Including. So many are getting left behind in the realities of #pandemicprivilege. Who’s missing in the transition to the online environment? Who is being excluded because of lack of resources or abilities? How can we “make room at the table” (even though we can’t sit freely around real ones right not) to include, reach out, listen to, and learn from? 

Equalizing. The pandemic is revealing the ravages of unjust systems and disparate power. Whose voices and perspectives do we need to listen to more carefully right now and honor their wisdom, stories, and perspectives despite our discomfort? What actions are we being challenged to take that we might be dismissing because of our privilege? 

Advocating. We need people of presence to hold these hard things–individuals and groups who are willing to hear what the real needs are, come alongside, and help break down barriers to access resources. What is on our heart to advocate for? What’s a way we can use our voice, power, resources on others’ behalf? 

Mourning. So many are grieving right now and loss of people, freedoms, jobs, and a pile of other things is weaved through every part of this pandemic. What have we lost? What feelings are surfacing? How can we let our feelings be our feelings, period, instead of trying to spiritualize, minimize or do-whatever-we-can-do to soften them?  How can we hold others’ grief and not try to fix the pain? 

Failing. I have yet to talk to a person who said they were rocking the pandemic. We’re all disoriented in different ways, not measuring up to false ideals of how we’re supposed to make it through this time. Parents who are thrust into homeschooling kids have an extra measure of pressure from all sides, and the feelings of failure can be so brutal. How can we be more gentle with ourselves, let go of expectations, and honor not only our humanness but others as well? 

Resting. Rest? Now? That’s easy say and hard to do when our bodies and souls are all being rocked with such radical change, but the practice of resting is critical to survival. How can we find time to rest our weary minds? What are things we can do, no matter how small, to make space for taking care of our souls so we can last? How can we help someone else rest in a creative way?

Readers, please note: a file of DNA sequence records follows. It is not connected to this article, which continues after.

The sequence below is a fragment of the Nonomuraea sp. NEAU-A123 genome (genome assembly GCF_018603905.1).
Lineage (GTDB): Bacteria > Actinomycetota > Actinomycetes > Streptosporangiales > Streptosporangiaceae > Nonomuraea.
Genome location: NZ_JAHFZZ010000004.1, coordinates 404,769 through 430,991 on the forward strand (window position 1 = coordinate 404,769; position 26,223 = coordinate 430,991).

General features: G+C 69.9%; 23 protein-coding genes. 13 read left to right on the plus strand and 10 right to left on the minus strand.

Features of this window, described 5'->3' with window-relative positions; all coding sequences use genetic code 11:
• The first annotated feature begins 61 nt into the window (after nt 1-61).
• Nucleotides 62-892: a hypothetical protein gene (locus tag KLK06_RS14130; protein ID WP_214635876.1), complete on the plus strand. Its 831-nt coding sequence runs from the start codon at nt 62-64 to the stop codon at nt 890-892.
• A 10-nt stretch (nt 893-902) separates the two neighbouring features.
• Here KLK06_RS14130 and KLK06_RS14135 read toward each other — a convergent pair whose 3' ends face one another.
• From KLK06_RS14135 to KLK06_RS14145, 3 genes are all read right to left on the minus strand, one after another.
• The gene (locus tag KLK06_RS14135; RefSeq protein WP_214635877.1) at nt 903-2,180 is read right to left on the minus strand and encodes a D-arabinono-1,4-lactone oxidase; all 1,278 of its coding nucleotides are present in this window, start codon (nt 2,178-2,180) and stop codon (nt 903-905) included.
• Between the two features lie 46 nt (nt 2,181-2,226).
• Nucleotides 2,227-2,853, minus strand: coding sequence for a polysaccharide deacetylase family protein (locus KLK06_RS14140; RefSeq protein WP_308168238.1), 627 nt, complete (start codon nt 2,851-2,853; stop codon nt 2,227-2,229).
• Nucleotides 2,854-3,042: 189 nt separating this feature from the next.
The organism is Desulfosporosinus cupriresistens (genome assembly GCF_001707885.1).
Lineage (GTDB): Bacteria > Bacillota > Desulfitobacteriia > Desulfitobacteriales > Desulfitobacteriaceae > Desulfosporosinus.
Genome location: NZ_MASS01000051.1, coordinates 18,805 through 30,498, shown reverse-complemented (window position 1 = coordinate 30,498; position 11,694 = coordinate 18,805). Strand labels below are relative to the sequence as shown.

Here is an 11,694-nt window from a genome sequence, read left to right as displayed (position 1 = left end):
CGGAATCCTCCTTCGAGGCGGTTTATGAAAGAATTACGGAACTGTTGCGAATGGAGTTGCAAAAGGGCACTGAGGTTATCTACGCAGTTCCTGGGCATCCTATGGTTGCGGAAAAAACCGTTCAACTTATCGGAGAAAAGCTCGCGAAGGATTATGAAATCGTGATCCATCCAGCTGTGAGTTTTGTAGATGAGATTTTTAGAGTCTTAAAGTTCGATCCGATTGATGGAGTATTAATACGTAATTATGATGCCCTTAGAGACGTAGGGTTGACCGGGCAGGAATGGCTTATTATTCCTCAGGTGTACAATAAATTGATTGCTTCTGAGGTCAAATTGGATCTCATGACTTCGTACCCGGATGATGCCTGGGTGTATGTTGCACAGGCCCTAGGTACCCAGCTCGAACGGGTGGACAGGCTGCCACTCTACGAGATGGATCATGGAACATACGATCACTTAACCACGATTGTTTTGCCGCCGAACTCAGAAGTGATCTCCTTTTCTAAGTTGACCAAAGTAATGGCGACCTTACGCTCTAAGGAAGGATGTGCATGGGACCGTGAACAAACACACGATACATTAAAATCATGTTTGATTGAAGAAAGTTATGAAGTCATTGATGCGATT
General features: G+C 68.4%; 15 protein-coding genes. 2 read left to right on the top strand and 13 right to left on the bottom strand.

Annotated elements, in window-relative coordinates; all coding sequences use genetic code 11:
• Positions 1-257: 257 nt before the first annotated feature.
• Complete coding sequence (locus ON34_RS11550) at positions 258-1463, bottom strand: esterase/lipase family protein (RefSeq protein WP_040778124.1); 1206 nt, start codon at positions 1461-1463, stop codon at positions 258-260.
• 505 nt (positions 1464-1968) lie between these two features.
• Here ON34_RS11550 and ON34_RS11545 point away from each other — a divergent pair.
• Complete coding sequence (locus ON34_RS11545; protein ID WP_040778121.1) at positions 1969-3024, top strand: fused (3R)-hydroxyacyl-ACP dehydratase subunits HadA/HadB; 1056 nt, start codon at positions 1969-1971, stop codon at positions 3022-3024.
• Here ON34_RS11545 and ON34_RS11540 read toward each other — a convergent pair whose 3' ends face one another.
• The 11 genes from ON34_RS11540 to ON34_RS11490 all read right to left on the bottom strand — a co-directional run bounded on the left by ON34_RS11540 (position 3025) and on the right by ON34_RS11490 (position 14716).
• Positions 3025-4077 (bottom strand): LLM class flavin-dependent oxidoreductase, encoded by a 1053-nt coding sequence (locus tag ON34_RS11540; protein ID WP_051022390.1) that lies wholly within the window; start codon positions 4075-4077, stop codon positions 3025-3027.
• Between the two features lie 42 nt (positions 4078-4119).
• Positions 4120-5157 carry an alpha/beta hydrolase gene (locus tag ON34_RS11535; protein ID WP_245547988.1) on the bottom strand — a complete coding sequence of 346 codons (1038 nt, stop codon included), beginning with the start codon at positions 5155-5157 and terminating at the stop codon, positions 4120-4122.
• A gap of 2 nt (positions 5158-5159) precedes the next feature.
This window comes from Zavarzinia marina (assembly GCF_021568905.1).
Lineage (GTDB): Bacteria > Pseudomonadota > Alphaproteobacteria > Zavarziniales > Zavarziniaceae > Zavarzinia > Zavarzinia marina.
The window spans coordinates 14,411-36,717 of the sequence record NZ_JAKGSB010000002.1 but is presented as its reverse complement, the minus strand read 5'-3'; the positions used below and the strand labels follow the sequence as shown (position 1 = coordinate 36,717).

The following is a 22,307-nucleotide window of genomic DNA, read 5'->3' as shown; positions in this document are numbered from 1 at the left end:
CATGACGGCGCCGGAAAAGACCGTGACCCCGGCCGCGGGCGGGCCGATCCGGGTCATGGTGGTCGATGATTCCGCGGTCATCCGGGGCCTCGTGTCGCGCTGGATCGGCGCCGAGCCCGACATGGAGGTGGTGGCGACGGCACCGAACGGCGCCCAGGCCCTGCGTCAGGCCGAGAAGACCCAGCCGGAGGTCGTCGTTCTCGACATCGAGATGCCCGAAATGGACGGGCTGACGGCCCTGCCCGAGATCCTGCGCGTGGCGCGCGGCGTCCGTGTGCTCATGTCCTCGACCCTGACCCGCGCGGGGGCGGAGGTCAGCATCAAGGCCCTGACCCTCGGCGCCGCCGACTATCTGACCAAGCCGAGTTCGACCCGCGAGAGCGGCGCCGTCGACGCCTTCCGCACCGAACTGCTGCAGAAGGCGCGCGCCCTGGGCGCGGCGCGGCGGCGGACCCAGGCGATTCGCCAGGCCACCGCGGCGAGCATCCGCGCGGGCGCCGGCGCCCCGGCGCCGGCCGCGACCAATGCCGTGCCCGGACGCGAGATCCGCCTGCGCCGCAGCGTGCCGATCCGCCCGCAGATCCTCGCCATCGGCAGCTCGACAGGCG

Celebrating. It’s hard to “celebrate” when there’s so much pain and loss in every direction, but it’ll help us make it. What’s something good—no matter how small–in the middle of the hard? What are we grateful for?  Where are we seeing God’s beauty, hope, love, kindness, mercy in the middle of the muck? How can we honor and acknowledge it? 

Which of these questions and ideas are you wrestling with, pondering, trying to integrate into your reality right now? 

How can you reflect on even just one of them more deeply and practice what emerges? 

A core idea that keeps emerging for me is that embedded into every part of this season is the need to practice living in the in-between. We are still at the very beginning of this; a long and hard road is ahead and our human desire to “figure this out” and “get back to normal” is going to come on strong. I feel it deeply, too, but I keep reminding myself: There is no going back.

There is no going back to normal. 

There’s only finding our way forward–practicing, trying, stumbling, bumbling toward our new reality, remembering that God’s somehow with us, and faith is a verb, meant to be practiced.

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1 comment

Isabelle Alice Claps May 12, 2020 - 8:45 am

I have been struggling with articulating what I have been calling, the new normal, Thank you for saying what has been percolating in my mind, heart, and soul. We cannot go back and I don’t think we should, even if we could. I pray we go forward from here taking all that we are experiencing and learning and using that to enhance the circumstance of all or humanity.